About this project
UPDATE: Thank you to everyone who has helped us get this far! We reached our initial goal but we can still use your help! (our goal was the minimum we needed to complete this film and and to begin facilitating screenings). Every additional dollar pledged will enable us to screen the film more widely and share this important story with even more people. We sincerely appreciate your continued support!
Please share this project with anyone you know who might be interested in lending support, whether through pledges of by helping in other ways, such as facilitating screenings, getting the film in the door at a local festival, movie theater, or university. Like the film on Facebook and follow on Twitter. More information will be forthcoming on the film's website at www.humanitarianfilm.org.
The film is almost complete! We need your help to get it finished so that this important story can be shared. All donations and pledges are fully tax deductible through our sponsorship by the Center for Independent Documentary, a 501(c)(3) nonprofit organization (direct donations through CID can also be made here).
"We Have a Wall: Saving Lives on the Tinaja Trail" is the story of undocumented migration and humanitarian service, told from the perspectives of four undocumented immigrants (three of whom have recently been deported to Mexico and one who chose to return to Mexico voluntarily after working in Los Angeles for a number of years), as well as the volunteers who place water, food, and first aid supplies along the migratory trails in attempts to save the lives of some of the hundreds of migrants who die every year crossing into the United States from Mexico.
What Your Support Will Accomplish:
We will use funds raised here on Kickstarter to 1) complete the film's post-production, including the edit, color correction, audio sweetening, and creating a final audio mix so the film sounds great, whether in your DVD/Blu-ray player or in a theater during the festival run, 2) to create a screening copy of the film (HDCam), 3) translate the film into Spanish for screening south of the U.S. border, and 4) to get the word out and facilitate screenings of the film at festivals and in interested communities across the U.S. and Mexico.
We need to raise our goal, at a minimum, to make this possible, and anything over that amount will directly help us share this important story with more people and more communities across the U.S. and Mexico and beyond. Thank you for your support!
Natural water sources in the American Southwest are extremely rare and, where they do exist, often extremely hard to get to (think: bottom of the “Grand Canyon,” for instance). For centuries, survival in this unforgiving land has hinged on one’s ability to locate natural cavities or wind-carved cisterns in rocks called tinajas (tee-NAH-hahs). Capturing rain during the rare desert storm, and shaded from the sun, these catch-basins— often only inches across, centimeters deep, and teeming with insects and their larvae— are precious, lifesaving treasures to desert-dwelling animals … and desert-traversing humans.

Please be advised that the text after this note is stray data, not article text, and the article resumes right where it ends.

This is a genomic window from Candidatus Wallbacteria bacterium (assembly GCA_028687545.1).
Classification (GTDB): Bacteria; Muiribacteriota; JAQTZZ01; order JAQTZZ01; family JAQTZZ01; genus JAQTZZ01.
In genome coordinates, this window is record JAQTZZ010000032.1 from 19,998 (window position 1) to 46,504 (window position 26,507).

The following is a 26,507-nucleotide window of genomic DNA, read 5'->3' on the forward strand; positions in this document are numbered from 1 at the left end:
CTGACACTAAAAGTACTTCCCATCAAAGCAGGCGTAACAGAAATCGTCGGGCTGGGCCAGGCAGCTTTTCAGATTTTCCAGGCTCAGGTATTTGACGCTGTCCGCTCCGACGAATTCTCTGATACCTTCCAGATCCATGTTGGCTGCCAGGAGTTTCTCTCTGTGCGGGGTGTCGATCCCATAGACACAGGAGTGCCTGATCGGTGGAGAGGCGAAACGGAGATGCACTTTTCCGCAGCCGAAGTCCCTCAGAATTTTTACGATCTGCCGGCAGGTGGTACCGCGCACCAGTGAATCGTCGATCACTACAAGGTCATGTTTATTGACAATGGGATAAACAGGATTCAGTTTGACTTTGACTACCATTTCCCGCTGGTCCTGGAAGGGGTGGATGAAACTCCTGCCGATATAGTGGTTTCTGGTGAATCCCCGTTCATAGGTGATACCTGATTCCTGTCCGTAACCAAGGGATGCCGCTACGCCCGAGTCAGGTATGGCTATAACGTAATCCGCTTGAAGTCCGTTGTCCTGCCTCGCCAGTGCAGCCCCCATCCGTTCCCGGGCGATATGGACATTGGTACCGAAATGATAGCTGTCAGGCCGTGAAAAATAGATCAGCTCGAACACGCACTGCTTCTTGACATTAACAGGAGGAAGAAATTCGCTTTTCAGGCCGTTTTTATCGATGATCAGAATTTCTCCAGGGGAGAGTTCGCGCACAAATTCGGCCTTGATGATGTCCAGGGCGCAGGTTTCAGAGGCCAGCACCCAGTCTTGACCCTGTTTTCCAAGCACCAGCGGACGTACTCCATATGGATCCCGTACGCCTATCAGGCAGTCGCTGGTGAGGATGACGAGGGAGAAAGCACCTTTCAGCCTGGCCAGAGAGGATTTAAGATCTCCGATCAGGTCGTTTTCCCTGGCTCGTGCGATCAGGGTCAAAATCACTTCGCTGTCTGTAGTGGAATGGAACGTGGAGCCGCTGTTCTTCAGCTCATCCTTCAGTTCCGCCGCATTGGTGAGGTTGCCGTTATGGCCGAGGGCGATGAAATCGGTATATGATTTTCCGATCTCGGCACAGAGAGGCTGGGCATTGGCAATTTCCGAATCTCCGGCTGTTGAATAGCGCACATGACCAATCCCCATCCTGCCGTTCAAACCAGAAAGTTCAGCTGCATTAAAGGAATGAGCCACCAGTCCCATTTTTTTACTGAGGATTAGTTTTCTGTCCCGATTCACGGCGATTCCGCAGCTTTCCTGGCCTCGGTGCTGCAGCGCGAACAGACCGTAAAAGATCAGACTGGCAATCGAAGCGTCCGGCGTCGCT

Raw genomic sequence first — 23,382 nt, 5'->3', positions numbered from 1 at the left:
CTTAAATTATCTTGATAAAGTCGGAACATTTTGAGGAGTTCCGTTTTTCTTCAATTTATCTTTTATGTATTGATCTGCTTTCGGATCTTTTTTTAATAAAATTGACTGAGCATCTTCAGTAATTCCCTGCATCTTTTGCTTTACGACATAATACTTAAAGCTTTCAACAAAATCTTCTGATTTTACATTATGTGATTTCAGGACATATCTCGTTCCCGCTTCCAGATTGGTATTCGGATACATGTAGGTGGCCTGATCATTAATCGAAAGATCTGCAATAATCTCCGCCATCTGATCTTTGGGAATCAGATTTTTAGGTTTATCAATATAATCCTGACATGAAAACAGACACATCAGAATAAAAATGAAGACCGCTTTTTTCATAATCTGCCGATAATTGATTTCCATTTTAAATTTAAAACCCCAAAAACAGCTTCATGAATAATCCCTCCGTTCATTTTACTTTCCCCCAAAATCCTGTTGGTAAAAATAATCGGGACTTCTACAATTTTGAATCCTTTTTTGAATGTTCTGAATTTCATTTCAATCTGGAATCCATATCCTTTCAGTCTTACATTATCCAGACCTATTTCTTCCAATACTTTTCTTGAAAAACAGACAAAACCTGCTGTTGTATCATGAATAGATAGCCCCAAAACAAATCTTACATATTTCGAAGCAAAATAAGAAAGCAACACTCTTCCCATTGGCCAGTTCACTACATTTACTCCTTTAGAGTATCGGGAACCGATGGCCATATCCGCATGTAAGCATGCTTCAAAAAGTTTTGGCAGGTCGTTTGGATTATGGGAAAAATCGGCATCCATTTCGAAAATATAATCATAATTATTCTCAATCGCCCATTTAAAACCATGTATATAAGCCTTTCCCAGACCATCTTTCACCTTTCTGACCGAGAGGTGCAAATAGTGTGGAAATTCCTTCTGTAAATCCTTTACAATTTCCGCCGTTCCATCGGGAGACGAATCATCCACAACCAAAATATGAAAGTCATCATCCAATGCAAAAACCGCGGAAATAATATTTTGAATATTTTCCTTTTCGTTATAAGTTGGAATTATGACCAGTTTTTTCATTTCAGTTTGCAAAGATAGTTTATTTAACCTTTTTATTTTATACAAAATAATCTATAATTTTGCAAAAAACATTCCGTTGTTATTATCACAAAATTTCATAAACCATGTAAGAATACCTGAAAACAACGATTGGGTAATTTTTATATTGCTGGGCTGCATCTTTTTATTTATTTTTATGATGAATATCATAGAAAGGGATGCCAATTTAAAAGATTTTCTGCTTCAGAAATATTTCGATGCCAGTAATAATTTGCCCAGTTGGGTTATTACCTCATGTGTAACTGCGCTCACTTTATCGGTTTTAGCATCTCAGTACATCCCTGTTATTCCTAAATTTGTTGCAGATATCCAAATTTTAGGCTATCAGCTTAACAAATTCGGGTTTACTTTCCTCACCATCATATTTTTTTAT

It seems reproachfully paradoxical, then, that this region would today host the primary trail of hope for thousands of people seeking gainful work and the promise of a brighter future. It’s a desperate journey— one that has cost the lives, and ended the hopes, of hundreds of people per year since 1999.
It is likewise a politically supercharged arena; a legal, moral and political maelstrom poised like a flame near a tinderbox of sentiment.
For years, volunteers have dropped water and aid containers along popular routes of migration and have searched the desert for dying immigrants. In one case, the Transborder Immigrant Tool presents itself as a technological tinaja: an art project that promises to guide migrants to caches of water placed along migratory trails.
To some, these are selfless and inspirational efforts that give new and poignant context to the phrase “the Art of Survival.” To others, such action irresponsibly induces illegal border crossing, tantamount to aiding and abetting unlawful conduct. From the perspectives of both the undocumented migrants and the aid-givers, “We Have a Wall” provides a compelling tale of life and death, and compassionate service, along the Tinaja Trail.
The film examines the social, legal, and humanitarian aspects wrapped up in this difficult topic. It tells the stories of immigrants crossing the border and of the volunteers attempting to save their lives, all while seeking to discover where true “humanitarian service” ends and where irresponsible conduct begins. The project is fiscally sponsored by the Center for Independent Documentary (documentaries.org) and is eligible to receive tax deductible donations under section 501(c)(3) of the tax code.
(“We Have a Wall” is a feature length documentary film coming in the fall of 2013, formerly titled, “The Art of Survival: Life and Death on the Tinaja Trail” during the film's production.)
Risks and challenges
We are fortunate that the film is nearly complete! We do need a few things (like an audio mix, Spanish subtitles, an HDCam screening tape, and funds to begin to facilitate screenings) that will cost money, but we know we can accomplish these projects when this Kickstarter campaign is successful. The biggest hurdle we will face in the coming weeks and months will be getting our first Film Festival acceptance. After a festival premiere, we plan to screen the film in other venues, such as at universities and in other interested communities. We can do all of this with your help. Thank you!Learn about accountability on Kickstarter
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